London slow to become the ‘electric car capital of Europe’

Boris Johnson‘s plan to make London the electric car capital of Europe is making "slow" progress, with a promise to put thousands of the cars on the city’s roads likely to take centuries to achieve at current rates, according to a report published on Wednesday.

Nearly three years ago, the mayor of London told fellow international mayors in Seoul that he would ensure 100,000 electric vehicles were in London "as soon as possible". But the London assembly’s environment committee found that since Johnson’s announcement, only 588 extra electric cars were registered in London. There are now 2,313 electric cars in the capital, just 0.08% of the city’s total 3m cars.

<iframe allowfullscreen=”” height=”234″ width=”460″ frameborder=”0″ src=””></iframe>Murad Qureshi on Boris Johnson’s progress on electric vehicles

While the authors said there has been "visible progress" since Johnson’s electric vehicle delivery plan in 2009, they warned that progress has been poor on charging points and the GLA’s own car fleet.

The mayor set a target of 1,000 of the authority’s cars being electric by 2015, but only "around 49" ““ the GLA failed to give a precise figure ““ are currently electric. On charging points, there are now 400 across London, with a target of 1,300 by next year, with most of those in Johnson’s Source London charging network, launched last year. But an earlier target of 25,000 by 2015 has already been dropped, the report notes.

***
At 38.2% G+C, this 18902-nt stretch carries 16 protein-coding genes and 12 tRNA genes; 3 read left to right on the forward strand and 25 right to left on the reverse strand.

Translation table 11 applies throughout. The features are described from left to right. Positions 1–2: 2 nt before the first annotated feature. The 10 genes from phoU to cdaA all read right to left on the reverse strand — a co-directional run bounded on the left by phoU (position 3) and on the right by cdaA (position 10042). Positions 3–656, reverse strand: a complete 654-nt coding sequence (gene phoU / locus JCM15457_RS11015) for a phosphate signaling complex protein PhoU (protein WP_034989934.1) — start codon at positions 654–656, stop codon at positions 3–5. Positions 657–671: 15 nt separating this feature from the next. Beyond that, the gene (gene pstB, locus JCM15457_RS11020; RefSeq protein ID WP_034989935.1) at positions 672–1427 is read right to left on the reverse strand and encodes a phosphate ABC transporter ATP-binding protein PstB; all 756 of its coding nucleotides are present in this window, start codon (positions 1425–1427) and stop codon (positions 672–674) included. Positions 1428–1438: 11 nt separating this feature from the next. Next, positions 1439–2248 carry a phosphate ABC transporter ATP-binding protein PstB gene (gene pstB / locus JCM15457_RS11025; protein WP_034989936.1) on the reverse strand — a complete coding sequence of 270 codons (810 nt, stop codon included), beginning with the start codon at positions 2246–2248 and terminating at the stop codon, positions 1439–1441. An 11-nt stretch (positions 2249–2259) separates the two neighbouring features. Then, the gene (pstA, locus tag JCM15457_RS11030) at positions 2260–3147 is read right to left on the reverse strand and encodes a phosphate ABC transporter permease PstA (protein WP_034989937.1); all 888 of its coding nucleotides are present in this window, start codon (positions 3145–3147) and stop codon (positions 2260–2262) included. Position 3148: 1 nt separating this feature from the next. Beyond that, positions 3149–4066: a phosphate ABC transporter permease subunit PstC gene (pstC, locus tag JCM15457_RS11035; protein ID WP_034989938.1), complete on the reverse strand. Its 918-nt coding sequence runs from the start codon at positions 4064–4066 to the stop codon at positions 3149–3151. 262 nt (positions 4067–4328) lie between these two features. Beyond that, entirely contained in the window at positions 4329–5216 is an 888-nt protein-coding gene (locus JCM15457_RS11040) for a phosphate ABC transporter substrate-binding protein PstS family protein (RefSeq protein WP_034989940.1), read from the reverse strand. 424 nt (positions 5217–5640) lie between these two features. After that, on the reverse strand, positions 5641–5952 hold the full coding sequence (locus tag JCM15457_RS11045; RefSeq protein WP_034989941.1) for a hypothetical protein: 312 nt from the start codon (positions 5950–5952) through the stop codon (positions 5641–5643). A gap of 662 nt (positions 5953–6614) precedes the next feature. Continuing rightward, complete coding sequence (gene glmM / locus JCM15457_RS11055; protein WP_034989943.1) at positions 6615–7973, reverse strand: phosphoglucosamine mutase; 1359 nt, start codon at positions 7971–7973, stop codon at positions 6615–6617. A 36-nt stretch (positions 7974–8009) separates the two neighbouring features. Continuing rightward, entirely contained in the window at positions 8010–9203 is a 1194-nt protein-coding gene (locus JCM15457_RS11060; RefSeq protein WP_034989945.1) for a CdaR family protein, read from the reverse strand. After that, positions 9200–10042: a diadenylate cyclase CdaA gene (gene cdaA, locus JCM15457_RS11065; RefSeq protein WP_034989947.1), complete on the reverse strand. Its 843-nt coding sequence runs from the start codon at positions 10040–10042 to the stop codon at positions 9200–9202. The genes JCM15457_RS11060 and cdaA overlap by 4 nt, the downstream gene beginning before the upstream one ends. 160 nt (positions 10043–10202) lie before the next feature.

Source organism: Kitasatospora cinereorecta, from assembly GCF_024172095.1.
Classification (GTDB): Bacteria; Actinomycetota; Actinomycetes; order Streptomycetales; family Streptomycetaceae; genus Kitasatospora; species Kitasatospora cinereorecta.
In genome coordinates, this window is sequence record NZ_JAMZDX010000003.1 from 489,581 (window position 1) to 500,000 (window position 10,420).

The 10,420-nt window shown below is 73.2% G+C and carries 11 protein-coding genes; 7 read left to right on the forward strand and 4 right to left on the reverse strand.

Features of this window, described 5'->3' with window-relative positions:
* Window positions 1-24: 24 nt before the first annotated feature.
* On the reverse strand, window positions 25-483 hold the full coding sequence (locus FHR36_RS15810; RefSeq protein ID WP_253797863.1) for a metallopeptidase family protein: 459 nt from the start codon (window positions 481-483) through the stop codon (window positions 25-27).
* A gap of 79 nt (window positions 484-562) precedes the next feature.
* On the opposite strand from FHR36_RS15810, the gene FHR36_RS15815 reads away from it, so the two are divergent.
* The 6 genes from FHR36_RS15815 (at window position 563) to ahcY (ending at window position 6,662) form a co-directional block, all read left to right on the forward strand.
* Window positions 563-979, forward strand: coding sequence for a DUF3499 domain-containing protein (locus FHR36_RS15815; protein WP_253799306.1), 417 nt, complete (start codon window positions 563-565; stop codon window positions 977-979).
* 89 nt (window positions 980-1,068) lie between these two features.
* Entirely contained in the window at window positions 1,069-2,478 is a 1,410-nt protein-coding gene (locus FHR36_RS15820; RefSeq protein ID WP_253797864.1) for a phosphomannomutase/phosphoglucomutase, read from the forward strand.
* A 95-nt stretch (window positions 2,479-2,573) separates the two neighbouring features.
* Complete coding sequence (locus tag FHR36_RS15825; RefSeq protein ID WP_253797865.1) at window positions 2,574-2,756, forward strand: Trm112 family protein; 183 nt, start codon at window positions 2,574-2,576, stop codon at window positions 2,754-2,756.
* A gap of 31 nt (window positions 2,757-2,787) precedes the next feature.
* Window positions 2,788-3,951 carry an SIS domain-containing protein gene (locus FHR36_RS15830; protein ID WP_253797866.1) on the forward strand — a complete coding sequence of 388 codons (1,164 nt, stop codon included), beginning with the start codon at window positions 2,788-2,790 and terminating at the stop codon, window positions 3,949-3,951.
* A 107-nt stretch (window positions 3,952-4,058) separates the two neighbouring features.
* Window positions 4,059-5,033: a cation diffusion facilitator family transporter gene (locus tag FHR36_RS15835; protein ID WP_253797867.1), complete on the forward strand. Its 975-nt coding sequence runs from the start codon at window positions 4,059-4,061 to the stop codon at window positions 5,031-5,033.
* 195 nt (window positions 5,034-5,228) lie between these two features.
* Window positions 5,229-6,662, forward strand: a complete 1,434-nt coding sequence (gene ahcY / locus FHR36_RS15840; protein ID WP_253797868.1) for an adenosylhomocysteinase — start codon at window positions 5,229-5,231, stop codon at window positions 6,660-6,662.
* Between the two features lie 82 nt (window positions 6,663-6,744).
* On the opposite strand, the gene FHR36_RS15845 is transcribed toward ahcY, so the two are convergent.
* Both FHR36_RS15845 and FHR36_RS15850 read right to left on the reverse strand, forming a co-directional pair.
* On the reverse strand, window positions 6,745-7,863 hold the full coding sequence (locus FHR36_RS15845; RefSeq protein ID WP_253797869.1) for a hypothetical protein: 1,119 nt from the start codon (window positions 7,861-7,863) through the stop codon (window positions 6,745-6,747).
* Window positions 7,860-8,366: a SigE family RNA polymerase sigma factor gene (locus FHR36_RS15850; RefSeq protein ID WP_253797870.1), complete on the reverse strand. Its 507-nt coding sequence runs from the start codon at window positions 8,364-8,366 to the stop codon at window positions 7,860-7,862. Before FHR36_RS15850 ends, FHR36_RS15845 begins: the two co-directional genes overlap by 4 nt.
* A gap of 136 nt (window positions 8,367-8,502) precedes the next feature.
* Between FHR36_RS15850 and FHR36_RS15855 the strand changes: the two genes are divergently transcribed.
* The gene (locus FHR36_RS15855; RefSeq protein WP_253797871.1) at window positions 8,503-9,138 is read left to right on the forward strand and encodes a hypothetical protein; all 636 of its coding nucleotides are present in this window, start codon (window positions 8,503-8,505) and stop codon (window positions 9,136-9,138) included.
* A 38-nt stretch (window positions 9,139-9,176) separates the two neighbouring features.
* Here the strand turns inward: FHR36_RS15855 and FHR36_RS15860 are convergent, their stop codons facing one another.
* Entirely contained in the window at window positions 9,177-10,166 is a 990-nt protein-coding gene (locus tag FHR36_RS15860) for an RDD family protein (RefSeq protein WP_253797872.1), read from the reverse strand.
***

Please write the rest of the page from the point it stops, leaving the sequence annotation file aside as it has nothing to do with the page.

Murad Qureshi, the committee’s chair, said: "Currently progress is slow and we are concerned that it could take many years before we see any environmental benefits from the mayor’s ambitious plans. If the mayor wants to encourage more Londoners to drive electric vehicles, he must demonstrate that the charging network is adequate and fits with the way people will actually charge their vehicles. It is unclear at the moment whether it is delivering value for money given the sums already spent on it."

The report made clear that it welcomed electric cars and that they could deliver environmental benefits. If take-up of private electric cars in London failed, the committee said, Johnson should consider adopting a similar model to Paris’ Autolib electric car hire scheme, which opened last year.

The committee monitors the mayor’s environmental programmes, and comprises two Labour assembly members, one Green, one Liberal Democrat and three Conservatives.

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